Cross pollination



Created for the Vision of science exhibition , The Edge, University of Bath

I really wanted to stress my approach was to respond creatively to the researcher’s work I was going to be paired with. As such it is difficult for me to assess my project in terms of success. I was keen to enter into a fruitful dialogue where the scientist and the artist were both involved in the creative process. It is undeniable that scientific research is far removed from artistic practice but there are also similarities where thinking outside the box are equally important in both fields. Now my initial concept was to produce an artwork inspired by Algae blooms. However after a discussion with Rod Scott it appeared that we were way more interested in talking about his own research on plant pollen tetrads. I offered to recreate the microscopic structure using 3d printing technology.
As Bath University had a reputation for 3d printing I was keen to use the university resources…

I contacted the Physics and the engineering departments both were very helpful and generous with their time but it became apparent that the complex organic model required a 3d technique that would require quite a lot of trial and error.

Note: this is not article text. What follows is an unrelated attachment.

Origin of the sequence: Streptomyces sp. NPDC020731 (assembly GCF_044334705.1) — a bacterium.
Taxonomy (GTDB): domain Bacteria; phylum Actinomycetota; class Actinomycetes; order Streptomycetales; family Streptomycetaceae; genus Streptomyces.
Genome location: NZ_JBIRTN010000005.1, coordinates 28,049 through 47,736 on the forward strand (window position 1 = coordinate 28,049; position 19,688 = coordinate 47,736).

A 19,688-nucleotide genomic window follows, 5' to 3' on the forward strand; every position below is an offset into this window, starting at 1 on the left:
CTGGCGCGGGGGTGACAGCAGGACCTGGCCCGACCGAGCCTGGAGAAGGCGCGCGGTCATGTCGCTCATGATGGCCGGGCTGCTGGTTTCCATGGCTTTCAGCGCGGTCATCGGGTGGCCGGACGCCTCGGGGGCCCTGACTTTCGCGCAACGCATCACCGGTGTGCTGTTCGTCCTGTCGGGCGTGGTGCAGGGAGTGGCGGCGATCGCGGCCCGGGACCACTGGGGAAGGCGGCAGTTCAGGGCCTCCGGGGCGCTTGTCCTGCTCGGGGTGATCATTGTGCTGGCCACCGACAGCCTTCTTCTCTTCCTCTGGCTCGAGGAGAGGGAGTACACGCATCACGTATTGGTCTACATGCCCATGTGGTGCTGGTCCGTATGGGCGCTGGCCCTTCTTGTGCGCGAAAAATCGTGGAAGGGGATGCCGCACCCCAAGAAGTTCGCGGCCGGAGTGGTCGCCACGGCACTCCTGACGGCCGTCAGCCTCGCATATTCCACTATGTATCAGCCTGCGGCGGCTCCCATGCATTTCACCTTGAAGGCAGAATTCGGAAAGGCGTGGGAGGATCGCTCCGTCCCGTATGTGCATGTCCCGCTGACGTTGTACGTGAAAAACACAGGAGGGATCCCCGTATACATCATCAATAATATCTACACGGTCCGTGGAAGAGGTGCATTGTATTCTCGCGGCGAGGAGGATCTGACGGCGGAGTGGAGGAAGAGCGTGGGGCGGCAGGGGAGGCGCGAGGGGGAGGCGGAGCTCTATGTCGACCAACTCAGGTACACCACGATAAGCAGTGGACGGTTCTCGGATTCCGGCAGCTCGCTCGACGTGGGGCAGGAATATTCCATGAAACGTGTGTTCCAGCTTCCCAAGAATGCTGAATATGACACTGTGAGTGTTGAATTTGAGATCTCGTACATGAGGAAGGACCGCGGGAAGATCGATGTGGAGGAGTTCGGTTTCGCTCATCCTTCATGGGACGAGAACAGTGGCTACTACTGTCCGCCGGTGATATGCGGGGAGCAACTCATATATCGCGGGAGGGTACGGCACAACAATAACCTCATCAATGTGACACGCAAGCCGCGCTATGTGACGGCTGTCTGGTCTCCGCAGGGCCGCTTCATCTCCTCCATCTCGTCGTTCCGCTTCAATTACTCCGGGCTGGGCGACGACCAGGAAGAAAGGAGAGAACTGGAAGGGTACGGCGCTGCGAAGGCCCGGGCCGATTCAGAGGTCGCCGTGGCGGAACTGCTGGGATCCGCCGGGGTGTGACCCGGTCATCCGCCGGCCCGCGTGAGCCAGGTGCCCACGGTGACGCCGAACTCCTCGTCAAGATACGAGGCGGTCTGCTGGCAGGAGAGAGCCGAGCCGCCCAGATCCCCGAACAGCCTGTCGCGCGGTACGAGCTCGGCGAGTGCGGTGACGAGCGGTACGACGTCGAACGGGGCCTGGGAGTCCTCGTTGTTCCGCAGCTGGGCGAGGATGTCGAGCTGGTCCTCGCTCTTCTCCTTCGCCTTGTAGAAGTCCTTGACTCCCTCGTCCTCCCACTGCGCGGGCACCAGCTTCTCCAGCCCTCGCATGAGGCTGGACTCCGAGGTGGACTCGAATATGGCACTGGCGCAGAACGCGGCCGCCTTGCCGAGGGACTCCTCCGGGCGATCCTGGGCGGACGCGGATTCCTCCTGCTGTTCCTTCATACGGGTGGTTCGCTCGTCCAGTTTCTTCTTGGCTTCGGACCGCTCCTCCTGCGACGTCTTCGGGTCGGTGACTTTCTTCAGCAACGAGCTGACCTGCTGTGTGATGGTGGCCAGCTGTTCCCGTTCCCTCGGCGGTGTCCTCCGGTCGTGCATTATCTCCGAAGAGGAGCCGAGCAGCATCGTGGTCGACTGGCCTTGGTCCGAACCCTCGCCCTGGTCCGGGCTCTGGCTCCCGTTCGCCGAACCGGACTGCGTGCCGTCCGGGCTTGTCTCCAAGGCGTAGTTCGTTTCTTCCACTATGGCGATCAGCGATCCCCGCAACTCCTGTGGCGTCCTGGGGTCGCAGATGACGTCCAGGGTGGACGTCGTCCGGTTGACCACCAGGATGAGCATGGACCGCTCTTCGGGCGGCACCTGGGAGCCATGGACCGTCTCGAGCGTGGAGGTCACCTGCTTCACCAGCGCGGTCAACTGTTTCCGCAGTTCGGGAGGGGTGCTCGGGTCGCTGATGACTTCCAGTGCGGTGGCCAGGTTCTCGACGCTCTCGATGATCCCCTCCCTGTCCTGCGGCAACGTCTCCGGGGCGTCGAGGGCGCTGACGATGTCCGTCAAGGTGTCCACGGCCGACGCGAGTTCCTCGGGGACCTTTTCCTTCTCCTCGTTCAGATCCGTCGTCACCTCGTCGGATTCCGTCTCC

Dual printing allows the 3d printer to print 3d shapes in one material and print support material in a dissolvable material , allowing complex organic shapes to be printed. Therefore I had to produce the print by a company used to print models for the special FX industry. Because of the additive printing process the print has an interesting perlescant aspect I am told is close to the coating covering pollen tetrads in plants so I decided not to colour or spray paint the model in the end. I am hoping that this model will be a useful model for teaching the subject of plant research. The concept behind the piece titled “Cross pollination” is inspired by natural patterns that appear on many levels from microscopic surface of a pollen grain , leaf structures, to crystalline volcanic rock formations. It was directly inspired by my discussion with Prof Rod Scott, it is also an development from the Tetrad 3d print and indeed I used 3d printing material to model the patterns themselves.